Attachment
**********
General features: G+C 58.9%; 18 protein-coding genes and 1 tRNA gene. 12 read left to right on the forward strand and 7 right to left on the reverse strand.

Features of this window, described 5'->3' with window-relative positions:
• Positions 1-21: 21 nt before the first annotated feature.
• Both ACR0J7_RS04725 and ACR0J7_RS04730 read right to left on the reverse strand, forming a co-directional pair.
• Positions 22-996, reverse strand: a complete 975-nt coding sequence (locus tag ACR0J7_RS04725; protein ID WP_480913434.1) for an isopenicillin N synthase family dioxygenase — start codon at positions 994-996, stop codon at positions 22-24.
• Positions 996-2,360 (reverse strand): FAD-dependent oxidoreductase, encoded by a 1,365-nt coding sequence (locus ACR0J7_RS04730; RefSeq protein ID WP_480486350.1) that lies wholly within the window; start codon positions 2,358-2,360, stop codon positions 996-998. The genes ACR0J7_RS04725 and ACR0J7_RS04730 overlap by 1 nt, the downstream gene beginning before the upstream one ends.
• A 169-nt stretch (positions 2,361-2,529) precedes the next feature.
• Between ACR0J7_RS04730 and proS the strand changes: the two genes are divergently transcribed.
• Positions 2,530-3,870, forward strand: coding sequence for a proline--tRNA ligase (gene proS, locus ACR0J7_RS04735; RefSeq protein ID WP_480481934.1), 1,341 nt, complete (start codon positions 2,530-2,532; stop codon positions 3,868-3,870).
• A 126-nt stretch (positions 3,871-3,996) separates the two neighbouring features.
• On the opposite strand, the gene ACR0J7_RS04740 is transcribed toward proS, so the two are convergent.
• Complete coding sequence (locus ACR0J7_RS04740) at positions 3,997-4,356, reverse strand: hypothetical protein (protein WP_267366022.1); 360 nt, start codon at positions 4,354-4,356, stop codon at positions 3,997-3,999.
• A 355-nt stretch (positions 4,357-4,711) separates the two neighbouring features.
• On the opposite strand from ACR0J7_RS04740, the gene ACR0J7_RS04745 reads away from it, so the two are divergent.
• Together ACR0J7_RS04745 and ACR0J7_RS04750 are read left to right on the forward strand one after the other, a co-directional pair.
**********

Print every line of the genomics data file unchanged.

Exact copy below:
General features: G+C 58.9%; 18 protein-coding genes and 1 tRNA gene. 12 read left to right on the forward strand and 7 right to left on the reverse strand.

Features of this window, described 5'->3' with window-relative positions:
• Positions 1-21: 21 nt before the first annotated feature.
• Both ACR0J7_RS04725 and ACR0J7_RS04730 read right to left on the reverse strand, forming a co-directional pair.
• Positions 22-996, reverse strand: a complete 975-nt coding sequence (locus tag ACR0J7_RS04725; protein ID WP_480913434.1) for an isopenicillin N synthase family dioxygenase — start codon at positions 994-996, stop codon at positions 22-24.
• Positions 996-2,360 (reverse strand): FAD-dependent oxidoreductase, encoded by a 1,365-nt coding sequence (locus ACR0J7_RS04730; RefSeq protein ID WP_480486350.1) that lies wholly within the window; start codon positions 2,358-2,360, stop codon positions 996-998. The genes ACR0J7_RS04725 and ACR0J7_RS04730 overlap by 1 nt, the downstream gene beginning before the upstream one ends.
• A 169-nt stretch (positions 2,361-2,529) precedes the next feature.
• Between ACR0J7_RS04730 and proS the strand changes: the two genes are divergently transcribed.
• Positions 2,530-3,870, forward strand: coding sequence for a proline--tRNA ligase (gene proS, locus ACR0J7_RS04735; RefSeq protein ID WP_480481934.1), 1,341 nt, complete (start codon positions 2,530-2,532; stop codon positions 3,868-3,870).
• A 126-nt stretch (positions 3,871-3,996) separates the two neighbouring features.
• On the opposite strand, the gene ACR0J7_RS04740 is transcribed toward proS, so the two are convergent.
• Complete coding sequence (locus ACR0J7_RS04740) at positions 3,997-4,356, reverse strand: hypothetical protein (protein WP_267366022.1); 360 nt, start codon at positions 4,354-4,356, stop codon at positions 3,997-3,999.
• A 355-nt stretch (positions 4,357-4,711) separates the two neighbouring features.
• On the opposite strand from ACR0J7_RS04740, the gene ACR0J7_RS04745 reads away from it, so the two are divergent.
• Together ACR0J7_RS04745 and ACR0J7_RS04750 are read left to right on the forward strand one after the other, a co-directional pair.